Alejandro Sabella is looking relaxed. He may well be a bundle of nerves on the inside, but the expression on his face and the tone of his voice are conspicuously free from the jitters you might expect in the run-up to such a big match.
Faced with the challenge of taking on a mighty Germany side in the 2014 FIFA World Cup Brazil™ Final, Sabella has the necessary worldliness to keep the ship steady. Granted, this is his first post as an international head coach. However, he knows what it feels like to lift silverware in Brazil, having clinched the Copa Libertadores back in 2009 with Estudiantes, with whom he famously went on to give Pep Guardiola's all-conquering Barcelona a real run for their money in that year's FIFA Club World Cup final.
The 59-year-old will doubtless draw on all his experience as he seeks to instil a sense of calm into his players from the sidelines. On the pitch, meanwhile, his team seem to have finally found the perfect balance – something they will need if they are to come out on top, as Sabella told FIFA in an exclusive interview just hours before the fight for the Trophy kicks off at the Maracana.
What's your take on Germany?
They're a great team. On top of the solidity and spirit that have always characterised German football, they have some players with a South American touch. What's more, they have a settled style of play that's been in place for many years, which they are constantly refining. You could say they are fearsome opponents.
Even so, how do you explain their 7-1 thrashing of Brazil?
It was the sort of match that comes about once in a blue moon. There isn't such a big gulf in quality between Brazil and Germany, who are two superpowers: it was a freak result. Having already been hit hard psychologically by Neymar's injury, conceding an early goal was a big blow for Brazil and Germany capitalised.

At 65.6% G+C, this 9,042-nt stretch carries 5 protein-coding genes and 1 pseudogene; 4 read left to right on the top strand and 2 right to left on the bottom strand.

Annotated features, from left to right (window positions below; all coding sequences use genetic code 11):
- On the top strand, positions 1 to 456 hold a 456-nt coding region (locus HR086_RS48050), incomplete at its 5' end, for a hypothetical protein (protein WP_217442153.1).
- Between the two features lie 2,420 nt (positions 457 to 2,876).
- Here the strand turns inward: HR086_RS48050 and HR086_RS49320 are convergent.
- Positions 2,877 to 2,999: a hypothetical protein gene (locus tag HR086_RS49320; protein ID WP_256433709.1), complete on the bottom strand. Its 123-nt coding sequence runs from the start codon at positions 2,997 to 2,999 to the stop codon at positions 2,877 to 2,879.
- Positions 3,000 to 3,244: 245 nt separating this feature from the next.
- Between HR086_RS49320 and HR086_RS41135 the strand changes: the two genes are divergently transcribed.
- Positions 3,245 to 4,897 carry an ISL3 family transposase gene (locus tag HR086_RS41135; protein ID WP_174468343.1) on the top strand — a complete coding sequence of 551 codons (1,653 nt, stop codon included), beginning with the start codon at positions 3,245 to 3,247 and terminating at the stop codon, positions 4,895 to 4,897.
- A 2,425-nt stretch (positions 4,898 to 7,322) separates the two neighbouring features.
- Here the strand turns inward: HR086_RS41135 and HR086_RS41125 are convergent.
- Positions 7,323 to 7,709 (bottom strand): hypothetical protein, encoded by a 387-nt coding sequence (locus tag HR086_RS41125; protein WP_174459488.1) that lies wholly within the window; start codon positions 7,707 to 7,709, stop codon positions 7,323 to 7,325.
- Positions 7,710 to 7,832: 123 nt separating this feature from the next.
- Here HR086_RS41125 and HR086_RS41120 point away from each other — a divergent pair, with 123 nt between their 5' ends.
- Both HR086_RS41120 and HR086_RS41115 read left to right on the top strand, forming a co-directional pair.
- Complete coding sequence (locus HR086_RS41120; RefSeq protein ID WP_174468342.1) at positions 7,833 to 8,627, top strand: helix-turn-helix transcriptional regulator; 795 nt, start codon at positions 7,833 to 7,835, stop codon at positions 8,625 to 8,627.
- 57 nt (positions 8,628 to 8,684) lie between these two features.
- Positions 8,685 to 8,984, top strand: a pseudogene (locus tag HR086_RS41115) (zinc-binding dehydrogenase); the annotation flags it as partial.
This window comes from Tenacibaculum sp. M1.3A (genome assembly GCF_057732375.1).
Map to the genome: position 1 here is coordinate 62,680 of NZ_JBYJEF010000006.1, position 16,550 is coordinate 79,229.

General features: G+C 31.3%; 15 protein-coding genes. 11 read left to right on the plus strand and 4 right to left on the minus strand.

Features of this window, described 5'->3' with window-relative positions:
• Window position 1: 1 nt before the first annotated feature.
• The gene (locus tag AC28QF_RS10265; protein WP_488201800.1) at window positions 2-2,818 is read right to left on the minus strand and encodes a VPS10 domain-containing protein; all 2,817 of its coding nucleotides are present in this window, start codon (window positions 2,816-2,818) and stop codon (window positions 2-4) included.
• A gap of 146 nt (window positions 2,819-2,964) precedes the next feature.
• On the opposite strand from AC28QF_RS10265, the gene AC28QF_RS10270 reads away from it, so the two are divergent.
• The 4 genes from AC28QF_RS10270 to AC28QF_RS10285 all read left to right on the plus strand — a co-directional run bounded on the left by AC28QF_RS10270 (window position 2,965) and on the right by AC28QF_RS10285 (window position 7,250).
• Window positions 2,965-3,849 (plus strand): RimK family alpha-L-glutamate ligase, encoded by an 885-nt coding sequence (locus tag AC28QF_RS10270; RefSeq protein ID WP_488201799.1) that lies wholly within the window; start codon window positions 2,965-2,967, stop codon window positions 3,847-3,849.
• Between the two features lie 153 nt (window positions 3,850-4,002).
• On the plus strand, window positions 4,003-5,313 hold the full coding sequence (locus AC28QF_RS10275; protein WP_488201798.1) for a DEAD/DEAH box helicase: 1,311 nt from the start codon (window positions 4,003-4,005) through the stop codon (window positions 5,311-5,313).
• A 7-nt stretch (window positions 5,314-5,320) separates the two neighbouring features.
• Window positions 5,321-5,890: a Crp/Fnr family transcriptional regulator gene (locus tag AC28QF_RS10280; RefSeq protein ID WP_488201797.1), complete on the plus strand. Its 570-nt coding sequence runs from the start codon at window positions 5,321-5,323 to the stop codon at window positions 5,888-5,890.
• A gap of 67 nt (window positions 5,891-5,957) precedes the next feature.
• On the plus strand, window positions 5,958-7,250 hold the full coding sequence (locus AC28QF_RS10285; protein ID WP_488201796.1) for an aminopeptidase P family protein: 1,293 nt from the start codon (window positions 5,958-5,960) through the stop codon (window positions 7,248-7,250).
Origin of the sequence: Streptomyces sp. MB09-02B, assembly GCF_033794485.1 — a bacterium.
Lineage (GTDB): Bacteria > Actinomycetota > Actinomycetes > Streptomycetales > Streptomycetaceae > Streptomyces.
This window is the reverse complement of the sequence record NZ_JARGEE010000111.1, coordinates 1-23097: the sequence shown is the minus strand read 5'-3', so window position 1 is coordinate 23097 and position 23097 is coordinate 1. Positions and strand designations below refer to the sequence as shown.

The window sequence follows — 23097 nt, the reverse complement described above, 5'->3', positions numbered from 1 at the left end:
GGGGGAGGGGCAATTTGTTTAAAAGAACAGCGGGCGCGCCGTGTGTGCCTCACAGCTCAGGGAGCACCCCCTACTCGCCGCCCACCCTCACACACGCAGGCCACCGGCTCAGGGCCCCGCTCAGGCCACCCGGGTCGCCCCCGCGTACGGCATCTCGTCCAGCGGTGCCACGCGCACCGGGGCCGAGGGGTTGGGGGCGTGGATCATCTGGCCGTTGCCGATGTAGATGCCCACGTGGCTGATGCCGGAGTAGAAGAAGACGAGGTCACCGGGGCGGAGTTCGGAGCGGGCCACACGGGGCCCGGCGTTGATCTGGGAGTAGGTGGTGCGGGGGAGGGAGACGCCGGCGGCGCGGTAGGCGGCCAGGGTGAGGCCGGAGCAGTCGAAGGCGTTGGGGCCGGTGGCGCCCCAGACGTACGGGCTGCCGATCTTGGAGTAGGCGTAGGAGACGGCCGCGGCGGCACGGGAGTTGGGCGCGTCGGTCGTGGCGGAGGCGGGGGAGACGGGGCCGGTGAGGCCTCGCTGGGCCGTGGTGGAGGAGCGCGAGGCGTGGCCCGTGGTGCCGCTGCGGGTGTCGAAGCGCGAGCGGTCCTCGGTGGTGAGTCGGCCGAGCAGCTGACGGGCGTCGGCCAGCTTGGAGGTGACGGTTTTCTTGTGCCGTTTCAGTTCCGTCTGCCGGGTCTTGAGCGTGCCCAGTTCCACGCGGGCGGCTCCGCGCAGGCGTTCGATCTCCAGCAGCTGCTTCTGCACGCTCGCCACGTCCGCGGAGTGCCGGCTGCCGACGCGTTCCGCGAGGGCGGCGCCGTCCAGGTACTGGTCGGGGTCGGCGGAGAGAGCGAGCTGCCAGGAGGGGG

Do your chances of prevailing in the Final hinge more on what Lionel Messi does, or on the entire team's efforts?
The team and individuals feed off one another, creating a virtuous circle. A solid team provides a launch pad for individuals to fire on all cylinders. But obviously Leo is the best player in the world, so it's always important for him to thrive.
Do you think Messi needs to win the trophy to write his name in the history books?
He's already in the history books. Anything else he does will only add to his achievements, but he's already up there with the greats.
How are the team shaping up mentally and in footballing terms ahead of the match?
The mood is positive and they're brimming with confidence. They have a winning mentality, but they know they're up against top-class opponents. We need to produce a perfect performance to beat them.
What would lifting the Trophy, at the Maracana no less, mean to you?
Professionally speaking, it would be hugely satisfying, in part because it would bring a lot of joy to the people back home after such a long wait. In sporting terms, it would be the ultimate glory.